As most people know, ROs are not meant to be, subject to limited exceptions in respect of banks and professional service firms, utilised to carry out direct business in China. Rather, China requires foreign companies to establish a local company (a WFOE or JV) or, as of 1 March 2010, a registered partnership in order to undertake direct business here. This is no different from most jurisdictions. Australia, for example, requires foreign companies to register under the Corporations Act if they wish to carry out business.Yet, over time many ROs flagrantly breached this restrictions. More accurately I should say that many foreign enterprise utilised ROs as vehicles to undertake direct business contrary to the restrictions. This was a function of the high set-up costs for WFOEs and JVs and the requirement that such entities have a limited amount of registered capital – as an aside, I have always thought that in most cases the fear of registered capital requirements was rather strange. Who would consider establishing a business without having the necessary capital to meet initial (say first 2 years) costs? In a classic RO, the RO should never be taxable because it is really the parent company that is earning the income. The parent company should be taxed in that income – where it relates to a permanent establishment (which a RO would nearly always be) this would be at 25% and otherwise it would be at 10% as withholding tax.

However, in response to the fact that ROs were, in truth, engaging in direct business and earning income, the Chinese tax authorities sought to impose tax on them. As ROs rarely kept good accounting records (in part because they wished to avoid the perception that they were engaging in direct business and hence would not report the earning of income), the tax authorities decided to deem a ROs income based on the amount of their expenses. Expenses relating to the classic use of an RO (liaison office, marketing, promotion of goods of parent co etc) were exempt from this deeming because the RO was never intended to be taxed on such income. A lot of this was moot because a large majority of ROs actually received exempt status on all income from local tax officials are part of the policy on encouraging foreign investment in that local area – as a further aside, I have always found China’s pre-2008 tax policy fascinating and have thought that it is a great example of what the OECD refers to as “harmful tax competition”.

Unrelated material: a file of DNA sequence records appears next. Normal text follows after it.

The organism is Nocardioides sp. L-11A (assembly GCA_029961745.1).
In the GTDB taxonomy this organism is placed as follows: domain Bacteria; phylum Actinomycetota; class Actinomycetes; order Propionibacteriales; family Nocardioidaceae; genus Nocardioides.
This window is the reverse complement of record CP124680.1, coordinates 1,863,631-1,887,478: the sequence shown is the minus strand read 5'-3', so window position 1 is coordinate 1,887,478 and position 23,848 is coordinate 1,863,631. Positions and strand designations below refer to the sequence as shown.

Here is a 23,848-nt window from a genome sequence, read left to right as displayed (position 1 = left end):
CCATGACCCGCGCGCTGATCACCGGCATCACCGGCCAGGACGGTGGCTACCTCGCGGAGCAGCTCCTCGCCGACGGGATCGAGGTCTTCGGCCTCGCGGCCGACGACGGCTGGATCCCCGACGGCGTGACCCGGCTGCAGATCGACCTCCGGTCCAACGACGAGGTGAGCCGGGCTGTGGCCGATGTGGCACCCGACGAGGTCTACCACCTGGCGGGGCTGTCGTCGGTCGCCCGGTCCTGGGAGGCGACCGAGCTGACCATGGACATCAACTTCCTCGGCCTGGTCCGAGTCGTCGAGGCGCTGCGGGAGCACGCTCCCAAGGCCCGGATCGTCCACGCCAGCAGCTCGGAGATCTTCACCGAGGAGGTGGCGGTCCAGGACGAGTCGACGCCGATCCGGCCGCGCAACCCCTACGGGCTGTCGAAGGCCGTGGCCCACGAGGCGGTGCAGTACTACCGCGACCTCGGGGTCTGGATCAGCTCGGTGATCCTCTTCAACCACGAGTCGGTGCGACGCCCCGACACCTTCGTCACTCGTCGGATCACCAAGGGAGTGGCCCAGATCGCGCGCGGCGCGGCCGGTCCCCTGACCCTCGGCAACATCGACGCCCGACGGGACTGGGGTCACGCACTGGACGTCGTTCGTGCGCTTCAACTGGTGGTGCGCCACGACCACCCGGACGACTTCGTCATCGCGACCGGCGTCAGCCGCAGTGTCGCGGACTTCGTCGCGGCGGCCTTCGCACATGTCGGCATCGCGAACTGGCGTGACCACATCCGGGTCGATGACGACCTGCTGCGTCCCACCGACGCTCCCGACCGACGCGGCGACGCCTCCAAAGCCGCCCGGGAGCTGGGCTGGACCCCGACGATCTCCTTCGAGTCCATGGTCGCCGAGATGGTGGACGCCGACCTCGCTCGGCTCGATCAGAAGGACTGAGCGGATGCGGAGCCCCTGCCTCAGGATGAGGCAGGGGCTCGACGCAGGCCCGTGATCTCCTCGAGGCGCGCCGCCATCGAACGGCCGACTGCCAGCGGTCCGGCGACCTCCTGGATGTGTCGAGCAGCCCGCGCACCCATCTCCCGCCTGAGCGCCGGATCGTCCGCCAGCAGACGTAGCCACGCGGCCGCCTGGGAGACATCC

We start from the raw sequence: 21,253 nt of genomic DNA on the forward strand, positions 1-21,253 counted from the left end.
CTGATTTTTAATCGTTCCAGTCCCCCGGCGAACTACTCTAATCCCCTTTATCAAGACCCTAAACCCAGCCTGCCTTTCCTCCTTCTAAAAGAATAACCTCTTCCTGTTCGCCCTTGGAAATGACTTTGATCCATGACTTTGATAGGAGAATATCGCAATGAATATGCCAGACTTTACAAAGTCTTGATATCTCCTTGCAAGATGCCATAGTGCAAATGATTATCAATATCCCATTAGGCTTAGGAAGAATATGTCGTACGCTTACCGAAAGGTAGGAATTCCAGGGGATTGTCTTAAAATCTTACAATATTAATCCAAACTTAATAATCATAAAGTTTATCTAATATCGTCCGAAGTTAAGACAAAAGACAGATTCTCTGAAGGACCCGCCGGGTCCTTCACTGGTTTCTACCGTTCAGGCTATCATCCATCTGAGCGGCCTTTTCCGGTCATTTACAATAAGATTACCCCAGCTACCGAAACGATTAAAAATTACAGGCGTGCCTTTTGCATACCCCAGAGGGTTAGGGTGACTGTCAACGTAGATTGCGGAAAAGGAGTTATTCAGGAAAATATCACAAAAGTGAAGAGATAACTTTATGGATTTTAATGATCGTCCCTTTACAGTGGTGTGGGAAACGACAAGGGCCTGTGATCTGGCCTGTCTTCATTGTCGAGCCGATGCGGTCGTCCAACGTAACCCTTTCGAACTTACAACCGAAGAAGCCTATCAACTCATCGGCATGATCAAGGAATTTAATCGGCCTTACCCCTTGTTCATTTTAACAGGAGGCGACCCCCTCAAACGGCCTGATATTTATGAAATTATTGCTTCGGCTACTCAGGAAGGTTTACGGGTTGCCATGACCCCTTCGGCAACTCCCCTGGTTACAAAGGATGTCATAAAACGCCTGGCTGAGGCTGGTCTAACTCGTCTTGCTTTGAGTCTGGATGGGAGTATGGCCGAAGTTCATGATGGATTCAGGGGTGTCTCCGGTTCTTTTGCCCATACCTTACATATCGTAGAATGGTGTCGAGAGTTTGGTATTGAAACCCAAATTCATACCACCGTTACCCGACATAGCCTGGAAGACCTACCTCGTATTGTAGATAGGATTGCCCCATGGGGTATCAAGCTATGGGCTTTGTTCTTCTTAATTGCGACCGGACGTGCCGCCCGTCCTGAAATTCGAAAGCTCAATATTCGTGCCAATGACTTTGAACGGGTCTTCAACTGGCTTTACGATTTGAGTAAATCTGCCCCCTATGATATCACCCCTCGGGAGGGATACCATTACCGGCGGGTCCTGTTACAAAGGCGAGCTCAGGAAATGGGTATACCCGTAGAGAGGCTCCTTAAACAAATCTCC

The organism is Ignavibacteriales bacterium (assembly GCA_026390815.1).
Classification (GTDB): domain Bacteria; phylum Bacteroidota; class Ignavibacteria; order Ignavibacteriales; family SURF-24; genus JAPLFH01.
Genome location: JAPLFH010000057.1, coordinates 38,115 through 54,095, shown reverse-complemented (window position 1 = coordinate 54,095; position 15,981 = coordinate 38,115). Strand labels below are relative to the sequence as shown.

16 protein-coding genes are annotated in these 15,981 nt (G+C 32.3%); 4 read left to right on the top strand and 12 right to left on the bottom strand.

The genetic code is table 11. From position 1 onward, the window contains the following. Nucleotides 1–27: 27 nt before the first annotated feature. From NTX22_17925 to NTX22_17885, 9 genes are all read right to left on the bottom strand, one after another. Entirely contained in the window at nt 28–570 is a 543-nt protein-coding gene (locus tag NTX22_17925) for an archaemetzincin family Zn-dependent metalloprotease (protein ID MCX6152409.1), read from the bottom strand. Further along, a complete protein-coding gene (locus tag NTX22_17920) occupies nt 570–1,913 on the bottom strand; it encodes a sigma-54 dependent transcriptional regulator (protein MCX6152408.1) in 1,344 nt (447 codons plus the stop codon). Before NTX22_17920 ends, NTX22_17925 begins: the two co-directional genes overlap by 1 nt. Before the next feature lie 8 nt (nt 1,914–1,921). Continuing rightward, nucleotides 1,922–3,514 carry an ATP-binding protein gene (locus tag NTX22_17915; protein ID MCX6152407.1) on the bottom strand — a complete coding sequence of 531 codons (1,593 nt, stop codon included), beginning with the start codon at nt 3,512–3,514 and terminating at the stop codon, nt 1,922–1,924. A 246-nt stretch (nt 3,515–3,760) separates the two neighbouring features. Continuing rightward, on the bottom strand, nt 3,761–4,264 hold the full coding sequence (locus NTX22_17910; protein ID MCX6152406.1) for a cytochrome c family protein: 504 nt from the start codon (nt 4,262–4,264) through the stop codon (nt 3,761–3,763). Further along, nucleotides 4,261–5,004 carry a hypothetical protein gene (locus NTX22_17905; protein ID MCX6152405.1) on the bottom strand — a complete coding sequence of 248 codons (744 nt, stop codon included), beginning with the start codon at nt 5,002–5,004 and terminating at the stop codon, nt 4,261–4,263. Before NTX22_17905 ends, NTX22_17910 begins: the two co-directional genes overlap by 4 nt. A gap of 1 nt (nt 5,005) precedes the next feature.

Circular 18, by contrast, taxes ROs on any income that is attributable to the RO – this would include income from direct business and income of the foreign parent that is attributable to the activities of the RO. Circular 18 removes both the outright exemptions and the exemption on expenses relating to the foreign parent noted above. In effect, this means that an RO will be the relevant taxpayer for the income of a non-resident enterprise and the income attributable to the RO will be taxed at 25% in accordance with the Enterprise Income Tax Law (EITL). Article 3 of Circular 18 provides as follows:

Article 3: Representative office shall apply and pay the enterprise income tax on its incomes, and apply and pay business tax and value-added tax on its taxable incomes.